Day Traders Diary

10/4/21

The major averages sold off sharply to start the week as investors continued their rotation out of technology stocks amid rising bond yields. The Dow Jones Industrial Average fell 323 points to 34,002 despite large gains in Merck. The S&P 500 shed 1.3% to 4,300. The technology-focused Nasdaq Composite fell 311 points or 2.1% to 14,255.

Large tech shares like Apple, Nvidia, Amazon and Microsoft were lower as investors eyed bond yields. A surge in rates to end September knocked highly valued tech stocks. The 10-year Treasury yield was slightly higher Monday, trading around 1.48%. The 10-year U.S. Treasury yield hit 1.56% last week, its highest point since June, with investors concerned about inflationary pressures and tighter monetary policy.

Social media giant Facebook lost 4.9% after being accused of a "betrayal of democracy" by a whistleblower who revealed her identity on Sunday.

On the positive side, Tesla rose 0.8% after the company said this weekend that it delivered 241,300 electric vehicles during the third quarter, well above analysts estimates.

Merck shares gained 2.1%, following through on an 8% surge on Friday after the drug maker said its oral antiviral treatment developed with Ridgeback Biotherapeutics for Covid-19 reduced the risk of hospitalization or death by 50% for patients with mild or moderate cases.

Southwest rose 1.3% after an upgrade to overweight from equal weight from Barclays. The same analyst upgraded the North American Airlines sector to positive from neutral.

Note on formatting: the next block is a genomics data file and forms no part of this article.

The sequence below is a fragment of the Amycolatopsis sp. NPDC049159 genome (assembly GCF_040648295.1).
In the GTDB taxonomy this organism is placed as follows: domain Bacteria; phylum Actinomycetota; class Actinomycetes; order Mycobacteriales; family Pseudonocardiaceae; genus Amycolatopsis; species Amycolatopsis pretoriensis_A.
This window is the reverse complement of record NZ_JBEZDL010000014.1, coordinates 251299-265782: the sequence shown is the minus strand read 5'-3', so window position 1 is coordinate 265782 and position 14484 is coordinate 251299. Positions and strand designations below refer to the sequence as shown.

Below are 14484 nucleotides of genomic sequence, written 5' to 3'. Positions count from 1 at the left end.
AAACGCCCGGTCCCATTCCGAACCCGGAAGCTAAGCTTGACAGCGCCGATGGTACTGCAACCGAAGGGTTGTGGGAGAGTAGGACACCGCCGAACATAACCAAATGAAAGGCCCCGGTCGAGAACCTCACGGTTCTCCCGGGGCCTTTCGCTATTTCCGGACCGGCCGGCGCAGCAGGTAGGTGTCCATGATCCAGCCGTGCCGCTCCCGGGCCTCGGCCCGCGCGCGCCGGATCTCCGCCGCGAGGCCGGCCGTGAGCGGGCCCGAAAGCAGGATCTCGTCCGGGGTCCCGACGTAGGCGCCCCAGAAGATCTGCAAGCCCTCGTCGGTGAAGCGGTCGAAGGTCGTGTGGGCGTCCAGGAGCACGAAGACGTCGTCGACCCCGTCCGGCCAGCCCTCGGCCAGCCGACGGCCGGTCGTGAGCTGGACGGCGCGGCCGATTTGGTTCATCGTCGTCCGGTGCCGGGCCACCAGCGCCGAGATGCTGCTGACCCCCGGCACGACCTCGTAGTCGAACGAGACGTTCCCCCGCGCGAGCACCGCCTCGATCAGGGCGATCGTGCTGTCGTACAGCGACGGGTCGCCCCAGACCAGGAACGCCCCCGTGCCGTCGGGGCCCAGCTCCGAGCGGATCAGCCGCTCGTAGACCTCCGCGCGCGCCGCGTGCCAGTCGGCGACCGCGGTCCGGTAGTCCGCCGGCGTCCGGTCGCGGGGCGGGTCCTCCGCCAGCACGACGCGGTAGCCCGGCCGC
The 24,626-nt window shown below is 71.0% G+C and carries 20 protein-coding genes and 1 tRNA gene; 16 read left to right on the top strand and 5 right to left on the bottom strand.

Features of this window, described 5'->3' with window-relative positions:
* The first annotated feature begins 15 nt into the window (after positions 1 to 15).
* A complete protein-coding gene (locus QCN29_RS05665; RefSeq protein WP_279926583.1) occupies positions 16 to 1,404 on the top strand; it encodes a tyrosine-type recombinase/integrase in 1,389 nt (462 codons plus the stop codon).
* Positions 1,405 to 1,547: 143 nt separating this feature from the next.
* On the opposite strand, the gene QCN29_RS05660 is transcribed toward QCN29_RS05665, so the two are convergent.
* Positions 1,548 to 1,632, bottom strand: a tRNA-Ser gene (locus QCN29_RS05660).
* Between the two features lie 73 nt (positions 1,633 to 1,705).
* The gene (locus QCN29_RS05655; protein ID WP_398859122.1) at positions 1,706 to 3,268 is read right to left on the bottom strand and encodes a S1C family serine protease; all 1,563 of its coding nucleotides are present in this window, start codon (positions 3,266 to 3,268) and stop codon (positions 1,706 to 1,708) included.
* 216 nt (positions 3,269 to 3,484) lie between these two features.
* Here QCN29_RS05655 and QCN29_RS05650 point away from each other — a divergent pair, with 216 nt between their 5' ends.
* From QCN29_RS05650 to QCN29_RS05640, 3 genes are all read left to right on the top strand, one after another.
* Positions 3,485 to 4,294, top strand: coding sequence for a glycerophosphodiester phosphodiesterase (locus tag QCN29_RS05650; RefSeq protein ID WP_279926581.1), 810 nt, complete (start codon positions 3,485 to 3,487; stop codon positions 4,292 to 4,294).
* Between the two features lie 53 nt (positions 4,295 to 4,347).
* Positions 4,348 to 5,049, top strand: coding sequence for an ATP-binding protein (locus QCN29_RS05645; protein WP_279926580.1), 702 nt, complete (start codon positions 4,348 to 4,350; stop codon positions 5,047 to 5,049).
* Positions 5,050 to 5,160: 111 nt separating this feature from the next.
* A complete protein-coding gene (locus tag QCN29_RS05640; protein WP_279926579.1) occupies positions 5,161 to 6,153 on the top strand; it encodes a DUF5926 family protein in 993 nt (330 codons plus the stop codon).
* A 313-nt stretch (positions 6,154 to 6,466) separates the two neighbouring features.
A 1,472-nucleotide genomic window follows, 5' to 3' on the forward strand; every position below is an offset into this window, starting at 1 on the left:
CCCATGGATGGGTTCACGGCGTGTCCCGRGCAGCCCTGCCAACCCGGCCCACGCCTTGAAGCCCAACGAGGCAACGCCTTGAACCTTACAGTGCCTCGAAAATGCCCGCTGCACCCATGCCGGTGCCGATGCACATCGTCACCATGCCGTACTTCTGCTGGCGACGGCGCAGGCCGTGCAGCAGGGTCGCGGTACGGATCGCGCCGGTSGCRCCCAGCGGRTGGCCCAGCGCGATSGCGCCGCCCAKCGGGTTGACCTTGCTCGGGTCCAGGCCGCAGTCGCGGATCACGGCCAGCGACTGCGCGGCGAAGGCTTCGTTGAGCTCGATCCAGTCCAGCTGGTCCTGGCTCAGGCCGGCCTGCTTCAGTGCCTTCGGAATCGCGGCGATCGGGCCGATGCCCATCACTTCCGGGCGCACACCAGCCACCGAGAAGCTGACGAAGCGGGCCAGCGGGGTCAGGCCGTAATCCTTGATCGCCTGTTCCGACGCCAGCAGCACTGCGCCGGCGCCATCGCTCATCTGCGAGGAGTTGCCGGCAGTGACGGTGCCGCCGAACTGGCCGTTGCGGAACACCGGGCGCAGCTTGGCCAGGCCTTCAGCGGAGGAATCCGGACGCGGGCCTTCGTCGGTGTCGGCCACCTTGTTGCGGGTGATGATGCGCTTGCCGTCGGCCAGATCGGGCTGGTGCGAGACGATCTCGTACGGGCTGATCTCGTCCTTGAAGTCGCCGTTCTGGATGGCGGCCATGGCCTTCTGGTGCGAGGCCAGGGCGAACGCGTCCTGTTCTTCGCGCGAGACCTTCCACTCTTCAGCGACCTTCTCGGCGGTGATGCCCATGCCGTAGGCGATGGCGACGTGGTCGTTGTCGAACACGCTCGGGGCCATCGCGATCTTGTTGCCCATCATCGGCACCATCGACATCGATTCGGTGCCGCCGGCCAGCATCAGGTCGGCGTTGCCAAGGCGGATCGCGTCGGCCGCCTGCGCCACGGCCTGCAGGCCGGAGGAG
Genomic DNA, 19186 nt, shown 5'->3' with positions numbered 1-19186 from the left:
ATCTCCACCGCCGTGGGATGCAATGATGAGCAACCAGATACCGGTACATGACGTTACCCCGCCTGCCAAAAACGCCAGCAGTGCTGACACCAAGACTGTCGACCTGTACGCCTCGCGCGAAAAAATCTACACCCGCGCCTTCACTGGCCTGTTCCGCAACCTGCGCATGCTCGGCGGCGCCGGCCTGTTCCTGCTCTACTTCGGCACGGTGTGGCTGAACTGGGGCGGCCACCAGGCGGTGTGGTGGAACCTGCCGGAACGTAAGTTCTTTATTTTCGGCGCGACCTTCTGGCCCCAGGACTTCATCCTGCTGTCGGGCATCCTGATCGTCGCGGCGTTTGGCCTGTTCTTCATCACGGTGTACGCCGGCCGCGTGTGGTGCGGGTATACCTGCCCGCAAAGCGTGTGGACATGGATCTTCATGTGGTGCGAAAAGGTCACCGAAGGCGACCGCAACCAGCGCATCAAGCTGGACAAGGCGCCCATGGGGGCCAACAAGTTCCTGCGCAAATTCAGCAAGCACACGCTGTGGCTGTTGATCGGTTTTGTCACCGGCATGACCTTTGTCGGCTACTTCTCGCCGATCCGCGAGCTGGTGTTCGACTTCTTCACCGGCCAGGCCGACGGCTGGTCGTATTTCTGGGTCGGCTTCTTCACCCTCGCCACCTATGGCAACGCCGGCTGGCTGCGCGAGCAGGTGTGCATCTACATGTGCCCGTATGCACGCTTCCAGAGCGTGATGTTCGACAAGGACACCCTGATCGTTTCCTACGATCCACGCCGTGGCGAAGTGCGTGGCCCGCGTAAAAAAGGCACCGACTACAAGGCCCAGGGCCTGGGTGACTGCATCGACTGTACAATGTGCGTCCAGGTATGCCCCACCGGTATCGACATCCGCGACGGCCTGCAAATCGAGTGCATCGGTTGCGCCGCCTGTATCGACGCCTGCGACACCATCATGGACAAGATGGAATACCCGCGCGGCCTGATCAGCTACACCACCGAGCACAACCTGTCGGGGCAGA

Energy stocks also rose amid an uptick in oil prices. Exxon Mobil gained 1.3% and ConocoPhillips rallied 2%.

Friday marked the first trading day of October and the final quarter of 2021. The major averages rose that day on promising data for Merck's oral treatment for Covid-19, which boosted stocks tied to the economic reopening.

The market rebound followed a rough September plagued by fears of inflation, Federal Reserve tapering and rising interest rates. The S&P 500 finished the month down 4.8%, breaking a seven-month winning streak. The Dow and the Nasdaq Composite fell 4.3% and 5.3%, respectively, suffering their worst months of the year.

The fourth quarter is typically a good period for stocks, but overhangs like central bank tightening, the debt ceiling, Chinese developer Evergrande and Covid-19 could keep investors cautious. Heading into the fourth quarter, more than half of all S&P stocks are off at least 10%.

The S&P 500 has averaged gains of 3.9% in the fourth quarter and was up four out of every five years since World War II, according to CFRA.

One of the first hurdles markets face in the new quarter is Friday's closely watched employment report, which could spur the Federal Reserve's decision on when to taper its bond-buying program.

Economists expect about 475,000 jobs were added in September, according to an early consensus figure from FactSet. Just 235,000 payrolls were added in August, about 500,000 less than expected.

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